"You speak very good English," said I, "have you much Welsh?"
"Plenty," said he; "I am a real Welshman."
"Can you read Welsh?" said I.
"Oh, yes!" he replied.
"What books have you read?" said I.
"I have read the Bible, sir, and one or two other books."
"Did you ever read the Bardd Cwsg?" said I.
He looked at me with some surprise. "No," said he, after a moment or two, "I have never read it. I have seen it, but it was far too deep Welsh for me."
"I have read it," said I.
"Are you a Welshman?" said he.
"No," said I; "I am an Englishman."
"And how is it," said he, "that you can read Welsh without being a Welshman?"
"I learned to do so," said I, "even as you learned to mow, without being bred up to farming work."
"Ah! "said he, "but it is easier to learn to mow than to read the Bardd Cwsg."

( the reference is to 'Gwledigaeth Y Bardd Cwsg The Vision of the Sleeping Bard; a deep and philosophical book by Ellis Wynne, published in 1703 )

"I don't think that," said I; "I have taken up a scythe a hundred times but I cannot mow."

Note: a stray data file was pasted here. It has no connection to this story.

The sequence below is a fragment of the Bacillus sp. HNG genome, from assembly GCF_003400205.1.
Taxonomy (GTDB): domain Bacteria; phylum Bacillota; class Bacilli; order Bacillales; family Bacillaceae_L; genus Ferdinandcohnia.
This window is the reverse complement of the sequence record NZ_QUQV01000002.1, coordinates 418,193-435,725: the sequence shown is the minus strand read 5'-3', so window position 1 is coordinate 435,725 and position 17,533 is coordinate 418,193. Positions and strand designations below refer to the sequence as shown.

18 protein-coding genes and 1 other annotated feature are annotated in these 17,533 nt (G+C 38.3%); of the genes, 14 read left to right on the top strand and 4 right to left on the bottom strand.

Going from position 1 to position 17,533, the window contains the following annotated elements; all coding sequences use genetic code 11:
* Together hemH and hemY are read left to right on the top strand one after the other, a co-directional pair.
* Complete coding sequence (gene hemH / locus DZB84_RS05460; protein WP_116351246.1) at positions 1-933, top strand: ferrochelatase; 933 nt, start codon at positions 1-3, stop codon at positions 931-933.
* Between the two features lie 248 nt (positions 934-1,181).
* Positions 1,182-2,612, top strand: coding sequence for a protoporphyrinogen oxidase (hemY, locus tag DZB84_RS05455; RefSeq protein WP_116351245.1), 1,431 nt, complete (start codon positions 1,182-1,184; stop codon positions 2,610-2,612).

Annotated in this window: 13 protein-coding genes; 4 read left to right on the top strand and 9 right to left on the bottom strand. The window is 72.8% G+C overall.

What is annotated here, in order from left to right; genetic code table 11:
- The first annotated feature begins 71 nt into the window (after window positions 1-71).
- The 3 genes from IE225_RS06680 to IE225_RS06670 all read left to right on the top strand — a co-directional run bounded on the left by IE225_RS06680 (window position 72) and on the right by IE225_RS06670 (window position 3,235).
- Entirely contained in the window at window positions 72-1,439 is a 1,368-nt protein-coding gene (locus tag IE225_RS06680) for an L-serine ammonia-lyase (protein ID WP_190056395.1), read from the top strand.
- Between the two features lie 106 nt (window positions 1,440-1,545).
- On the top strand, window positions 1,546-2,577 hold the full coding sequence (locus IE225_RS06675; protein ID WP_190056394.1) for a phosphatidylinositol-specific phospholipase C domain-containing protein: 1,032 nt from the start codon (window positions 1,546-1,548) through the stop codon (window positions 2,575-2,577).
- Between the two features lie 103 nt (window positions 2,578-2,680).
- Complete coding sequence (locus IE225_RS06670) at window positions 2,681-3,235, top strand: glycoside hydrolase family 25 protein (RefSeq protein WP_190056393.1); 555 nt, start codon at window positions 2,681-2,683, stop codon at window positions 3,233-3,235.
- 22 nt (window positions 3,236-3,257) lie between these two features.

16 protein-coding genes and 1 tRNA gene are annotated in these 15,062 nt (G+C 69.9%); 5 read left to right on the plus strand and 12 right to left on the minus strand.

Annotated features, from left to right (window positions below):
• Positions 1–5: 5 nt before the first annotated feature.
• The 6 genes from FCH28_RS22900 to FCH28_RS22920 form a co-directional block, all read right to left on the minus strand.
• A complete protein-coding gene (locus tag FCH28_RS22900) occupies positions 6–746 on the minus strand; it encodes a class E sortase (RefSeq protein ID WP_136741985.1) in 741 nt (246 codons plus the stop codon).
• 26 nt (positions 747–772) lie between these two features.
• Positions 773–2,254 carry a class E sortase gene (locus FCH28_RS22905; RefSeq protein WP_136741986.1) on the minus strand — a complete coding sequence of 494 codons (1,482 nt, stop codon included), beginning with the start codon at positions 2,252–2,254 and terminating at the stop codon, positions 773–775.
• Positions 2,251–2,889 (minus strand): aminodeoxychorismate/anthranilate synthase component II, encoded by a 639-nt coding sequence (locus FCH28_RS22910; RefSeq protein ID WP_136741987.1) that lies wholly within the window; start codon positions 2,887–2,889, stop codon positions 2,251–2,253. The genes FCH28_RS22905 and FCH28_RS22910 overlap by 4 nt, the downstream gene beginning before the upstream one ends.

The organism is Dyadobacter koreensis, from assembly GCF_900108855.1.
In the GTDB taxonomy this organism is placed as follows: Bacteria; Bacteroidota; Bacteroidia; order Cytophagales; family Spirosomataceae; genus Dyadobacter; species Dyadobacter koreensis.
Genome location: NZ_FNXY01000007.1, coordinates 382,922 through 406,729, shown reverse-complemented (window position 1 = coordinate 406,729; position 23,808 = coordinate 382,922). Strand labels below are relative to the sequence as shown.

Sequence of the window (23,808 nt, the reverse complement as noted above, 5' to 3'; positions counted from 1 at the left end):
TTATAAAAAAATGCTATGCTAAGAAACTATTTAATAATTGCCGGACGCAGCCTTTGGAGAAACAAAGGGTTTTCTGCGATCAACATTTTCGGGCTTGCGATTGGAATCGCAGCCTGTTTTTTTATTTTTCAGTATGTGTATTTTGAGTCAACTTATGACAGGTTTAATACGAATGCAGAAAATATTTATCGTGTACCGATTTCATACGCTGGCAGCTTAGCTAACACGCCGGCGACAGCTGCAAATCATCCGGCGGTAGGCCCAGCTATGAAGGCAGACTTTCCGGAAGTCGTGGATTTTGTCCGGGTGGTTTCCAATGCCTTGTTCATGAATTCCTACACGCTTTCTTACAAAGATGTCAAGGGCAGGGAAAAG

"Will your honour take mine now, and try again?" said he.
"No," said I, "for if I take your scythe in hand I must give you a shilling, you know, by mowers' law."
He gave a broad grin, and I proceeded up the hill. When he rejoined his companions he said something to them in Welsh, at which they all laughed. I reached the top of the hill, the children still attending me.
The view over the vale is very beautiful; but on no side, except in the direction of the west, is it very extensive; Dinas Bran being on all other sides overtopped by other hills: in that direction, indeed, the view is extensive enough, reaching on a fine day even to the Wyddfa or peak of Snowdon, a distance of sixty miles, at least as some say, who perhaps ought to add to very good eyes, which mine are not. The day that I made my first ascent of Dinas Bran....